The only thing preventing people from acknowledging this strikingly obviously fact is a prima facie insistence that decline-and-fall narratives are always nostalgic and always wrong. But neither of these is the case. One can acknowledge that Christanity has a less powerful public presence today than it had in the 1950s without seeing that decline as inevitable, without seeing it as irreversible, and without seeing it as a wholly bad thing. But to deny that historically orthodox Christianity had a stronger presence in the general American culture in the 1950s than it has today — that’s just crazy talk.

The remaining question is: Why the change? To that there are many answers. For secularists, a Relentless-March-of-Truth account is appealing; for many religious believers, a Perfidious-Mainstream-Media narrative is irresistible. There are other explanations that might accompany these without necessarily excluding either of them: for instance, the rise of broader media contexts that allowed Christian television stations, Christian publishing houses, Christian magazines, and even Christian movie studios to emerge. But even if you take the rise of these Christian subaltern counterpublics seriously — as you should — the question remains: Why did Christians prefer them?

If you’re a Christian, it’s tempting to say (drawing on the Perfidious-Mainstream-Media account) that we were forced into these subaltern modes by the relentless hostility of the cultural elites. That’s a very comforting narrative: we get to cast ourselves as the persecuted minority, and who can resist that temptation? Ross is offering a less consoling explanation: that Christians lost their cultural influence in large part because they lost their connection to historic orthodoxy, preferring comfortably flaccid theologies — of the Right and the Left — that were pretty much indistinguishable from what most religiously indifferent Americans believed anyway.

So for those readers especially hostile to Ross’s account, I have a question: Are you sure it’s not because he’s telling you something you don’t want to hear? — That if you have a marginal place in American culture, the situation may be largely your own fault?

Our period is not so unlike the age of Augustine: the planned society, caesarism of thugs or bureaucracies, paideia, scientia, religious persecution, are all with us. Nor is there even lacking the possibility of a new Constantinism; letters have already begun to appear in the press, recommending religious instruction in schools as a cure for juvenile delinquency; Mr. Cochrane’s terrifying description of the “Christian” empire under Theodosius should discourage such hopes of using Christianity as a spiritual benzedrine for the earthly city.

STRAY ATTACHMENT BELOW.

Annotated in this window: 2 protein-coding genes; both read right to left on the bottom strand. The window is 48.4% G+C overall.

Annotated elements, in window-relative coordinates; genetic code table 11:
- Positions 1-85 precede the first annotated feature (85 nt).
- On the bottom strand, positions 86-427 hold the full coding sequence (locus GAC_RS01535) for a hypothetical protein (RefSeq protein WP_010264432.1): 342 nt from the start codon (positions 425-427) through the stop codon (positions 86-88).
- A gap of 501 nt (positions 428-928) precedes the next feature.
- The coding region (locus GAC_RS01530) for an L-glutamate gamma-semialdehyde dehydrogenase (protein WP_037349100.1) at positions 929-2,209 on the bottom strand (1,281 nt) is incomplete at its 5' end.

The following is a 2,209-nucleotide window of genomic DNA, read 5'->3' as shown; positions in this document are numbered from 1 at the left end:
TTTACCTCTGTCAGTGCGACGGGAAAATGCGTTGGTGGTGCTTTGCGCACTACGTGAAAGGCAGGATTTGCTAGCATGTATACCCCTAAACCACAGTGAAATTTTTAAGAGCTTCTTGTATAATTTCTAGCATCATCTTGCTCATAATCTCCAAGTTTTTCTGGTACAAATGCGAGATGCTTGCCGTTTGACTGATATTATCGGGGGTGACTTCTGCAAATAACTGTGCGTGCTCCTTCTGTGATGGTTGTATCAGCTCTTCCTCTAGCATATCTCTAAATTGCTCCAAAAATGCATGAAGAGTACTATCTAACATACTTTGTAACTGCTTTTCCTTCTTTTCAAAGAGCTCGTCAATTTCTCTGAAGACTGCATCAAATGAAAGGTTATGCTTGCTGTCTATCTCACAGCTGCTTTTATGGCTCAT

— Auden’s review of Charles Norris Cochrane’s Christianity and Classical Culture, first printed in The New Republic in 1944.

The effect of beauty, therefore, is good to the degree that, through its analogies, the goodness of created existence, the historical fall into unfreedom and disorder, and the possibility of regaining paradise through repentance and forgiveness, are recognized. Its effect is evil to the degree that beauty is taken, not as analogous to, but as identical with goodness, so that the artist regards himself or is regarded by others as God, the pleasure of beauty taken for the joy of Paradise, and the conclusion drawn that, since all is well in the work of art, all is well in history. But all is not well there.

— W. H. Auden, “Making, Knowing, and Judging” (in The Dyer’s Hand)

some things I published this year

First of all, two books, both of which are linked to on the right side of your screen: my little essay The Pleasures of Reading in an Age of Distraction, and my critical edition of W. H. Auden’s long poem The Age of Anxiety.

I published a few things that aren’t online, but here are the things that are: a few words for The Atlantic on Wikipedia’s tenth anniversary and a commemoration for the same digital rag of Tom Wolfe’s account of the space program.

For the Wall Street Journal I wrote a little piece about Pitzer College’s proposed “secular studies” program that — I discovered soon after when people from Pitzer started writing to me — relied on highly contested information. They’re having a vigorous debate about this program at Pitzer and I’m eager to hear what comes of it.

I wrote a few words about The Best Technology Writing 2010. I produced a longish essay-review on Auden, focusing on his critical magnum opus The Dyer’s Hand, and a probably-too-short review of some recent books about managing information and acquiring recondite knowledge.

I am relatively pleased with my pretty long piece about Marshall McLuhan but I don’t think anyone else is. So it goes.

I was glad to offer a commendation (coupled with a little critique) of the remarkable Iain Sinclair, too little-known on this side of the Atlantic.

And I wrote at great length about “Christianity and the Future of the Book”.

There were many blog posts and a few thousand tweets too, but I’m not listing those here. I wonder what next year will bring… .